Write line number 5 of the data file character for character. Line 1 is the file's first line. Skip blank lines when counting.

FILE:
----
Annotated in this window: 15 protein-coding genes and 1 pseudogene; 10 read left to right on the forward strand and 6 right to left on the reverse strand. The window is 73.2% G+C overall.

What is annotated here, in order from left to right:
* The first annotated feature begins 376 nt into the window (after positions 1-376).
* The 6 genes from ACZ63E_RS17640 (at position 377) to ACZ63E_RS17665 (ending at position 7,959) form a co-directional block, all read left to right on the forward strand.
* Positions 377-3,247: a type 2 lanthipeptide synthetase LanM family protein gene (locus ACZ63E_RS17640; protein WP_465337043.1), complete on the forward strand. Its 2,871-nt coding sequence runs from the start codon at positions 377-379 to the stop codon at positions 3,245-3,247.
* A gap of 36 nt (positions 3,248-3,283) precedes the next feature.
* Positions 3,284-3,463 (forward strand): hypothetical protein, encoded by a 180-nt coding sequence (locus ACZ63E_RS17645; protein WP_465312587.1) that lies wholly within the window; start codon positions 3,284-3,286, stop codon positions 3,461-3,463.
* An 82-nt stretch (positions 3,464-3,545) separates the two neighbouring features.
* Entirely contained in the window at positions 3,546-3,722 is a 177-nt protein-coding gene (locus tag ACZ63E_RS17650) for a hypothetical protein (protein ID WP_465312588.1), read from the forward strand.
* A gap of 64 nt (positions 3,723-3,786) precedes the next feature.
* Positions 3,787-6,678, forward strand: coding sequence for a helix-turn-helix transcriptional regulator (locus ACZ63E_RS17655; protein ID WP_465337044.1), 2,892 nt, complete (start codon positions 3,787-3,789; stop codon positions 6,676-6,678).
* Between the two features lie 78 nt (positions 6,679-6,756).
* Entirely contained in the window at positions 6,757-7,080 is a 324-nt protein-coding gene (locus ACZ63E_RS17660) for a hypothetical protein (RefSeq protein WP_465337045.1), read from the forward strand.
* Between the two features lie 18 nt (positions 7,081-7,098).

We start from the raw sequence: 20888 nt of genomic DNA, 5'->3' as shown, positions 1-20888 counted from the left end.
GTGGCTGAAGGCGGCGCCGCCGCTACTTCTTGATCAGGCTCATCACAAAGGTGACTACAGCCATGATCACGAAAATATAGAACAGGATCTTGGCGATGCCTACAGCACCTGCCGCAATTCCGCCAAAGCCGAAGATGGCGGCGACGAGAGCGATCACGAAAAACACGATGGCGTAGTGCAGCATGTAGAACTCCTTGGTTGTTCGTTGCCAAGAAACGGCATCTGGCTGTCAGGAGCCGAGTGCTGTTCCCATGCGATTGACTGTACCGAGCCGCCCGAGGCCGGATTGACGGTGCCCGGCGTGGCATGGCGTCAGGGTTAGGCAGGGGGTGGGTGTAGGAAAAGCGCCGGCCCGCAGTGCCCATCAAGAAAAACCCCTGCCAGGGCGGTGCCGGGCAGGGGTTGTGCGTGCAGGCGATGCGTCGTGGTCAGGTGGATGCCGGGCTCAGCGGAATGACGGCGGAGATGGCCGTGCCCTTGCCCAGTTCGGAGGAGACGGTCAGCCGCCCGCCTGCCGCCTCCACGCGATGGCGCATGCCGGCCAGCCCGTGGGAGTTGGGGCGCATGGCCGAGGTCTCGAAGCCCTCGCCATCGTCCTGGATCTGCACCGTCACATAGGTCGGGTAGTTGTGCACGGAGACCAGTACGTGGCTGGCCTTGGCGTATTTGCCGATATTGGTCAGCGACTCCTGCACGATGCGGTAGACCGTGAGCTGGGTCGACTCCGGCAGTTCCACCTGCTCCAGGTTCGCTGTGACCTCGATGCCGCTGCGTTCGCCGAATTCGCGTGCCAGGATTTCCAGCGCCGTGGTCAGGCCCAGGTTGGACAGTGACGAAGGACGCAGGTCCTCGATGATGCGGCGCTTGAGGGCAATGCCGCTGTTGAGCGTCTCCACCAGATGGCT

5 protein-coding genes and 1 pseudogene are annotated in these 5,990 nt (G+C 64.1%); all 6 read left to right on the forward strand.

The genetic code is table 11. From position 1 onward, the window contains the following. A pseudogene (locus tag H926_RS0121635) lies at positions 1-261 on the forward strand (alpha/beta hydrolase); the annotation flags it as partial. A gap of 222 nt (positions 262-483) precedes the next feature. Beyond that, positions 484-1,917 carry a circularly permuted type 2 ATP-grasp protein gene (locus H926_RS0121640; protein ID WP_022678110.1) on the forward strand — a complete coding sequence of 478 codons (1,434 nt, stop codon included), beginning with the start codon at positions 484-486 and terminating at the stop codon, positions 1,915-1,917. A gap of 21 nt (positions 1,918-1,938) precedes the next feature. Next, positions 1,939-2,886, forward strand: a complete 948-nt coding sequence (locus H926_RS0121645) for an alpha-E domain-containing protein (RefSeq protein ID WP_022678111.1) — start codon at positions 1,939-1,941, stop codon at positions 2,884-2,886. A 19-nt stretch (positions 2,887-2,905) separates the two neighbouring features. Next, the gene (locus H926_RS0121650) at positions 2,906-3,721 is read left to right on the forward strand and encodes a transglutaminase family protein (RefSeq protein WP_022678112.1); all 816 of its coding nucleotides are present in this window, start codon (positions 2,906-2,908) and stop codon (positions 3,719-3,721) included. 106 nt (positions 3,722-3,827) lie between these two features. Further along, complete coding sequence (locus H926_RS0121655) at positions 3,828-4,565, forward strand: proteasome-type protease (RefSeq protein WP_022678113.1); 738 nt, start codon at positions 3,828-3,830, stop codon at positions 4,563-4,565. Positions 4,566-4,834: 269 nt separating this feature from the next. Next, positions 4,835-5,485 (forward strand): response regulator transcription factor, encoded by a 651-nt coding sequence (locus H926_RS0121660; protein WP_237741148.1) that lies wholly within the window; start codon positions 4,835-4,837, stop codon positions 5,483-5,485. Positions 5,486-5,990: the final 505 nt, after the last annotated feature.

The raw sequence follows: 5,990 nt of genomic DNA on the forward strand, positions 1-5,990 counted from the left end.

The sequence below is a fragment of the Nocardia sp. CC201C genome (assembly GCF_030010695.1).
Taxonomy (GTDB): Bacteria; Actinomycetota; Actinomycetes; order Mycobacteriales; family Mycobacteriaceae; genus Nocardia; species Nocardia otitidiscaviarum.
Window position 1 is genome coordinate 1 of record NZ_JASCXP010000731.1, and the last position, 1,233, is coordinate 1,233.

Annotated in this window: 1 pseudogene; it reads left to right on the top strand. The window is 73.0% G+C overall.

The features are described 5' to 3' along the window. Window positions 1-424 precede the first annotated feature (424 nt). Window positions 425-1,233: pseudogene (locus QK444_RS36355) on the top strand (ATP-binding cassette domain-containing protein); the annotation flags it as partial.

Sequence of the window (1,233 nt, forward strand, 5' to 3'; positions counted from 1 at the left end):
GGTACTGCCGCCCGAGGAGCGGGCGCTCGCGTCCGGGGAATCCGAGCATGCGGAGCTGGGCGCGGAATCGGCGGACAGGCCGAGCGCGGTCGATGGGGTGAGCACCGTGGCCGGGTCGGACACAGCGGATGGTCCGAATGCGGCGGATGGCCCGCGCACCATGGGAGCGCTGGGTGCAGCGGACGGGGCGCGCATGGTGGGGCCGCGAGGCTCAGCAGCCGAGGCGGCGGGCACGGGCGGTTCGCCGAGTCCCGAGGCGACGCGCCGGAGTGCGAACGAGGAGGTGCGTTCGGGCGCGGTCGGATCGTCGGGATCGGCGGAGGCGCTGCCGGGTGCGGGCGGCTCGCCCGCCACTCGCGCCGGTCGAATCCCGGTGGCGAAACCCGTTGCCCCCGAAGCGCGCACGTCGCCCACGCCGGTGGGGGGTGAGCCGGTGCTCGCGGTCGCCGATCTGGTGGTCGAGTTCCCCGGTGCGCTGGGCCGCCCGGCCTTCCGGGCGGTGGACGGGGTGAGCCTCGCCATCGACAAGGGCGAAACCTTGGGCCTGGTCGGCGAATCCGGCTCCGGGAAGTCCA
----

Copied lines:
* Positions 377-3,247: a type 2 lanthipeptide synthetase LanM family protein gene (locus ACZ63E_RS17640; protein WP_465337043.1), complete on the forward strand. Its 2,871-nt coding sequence runs from the start codon at positions 377-379 to the stop codon at positions 3,245-3,247.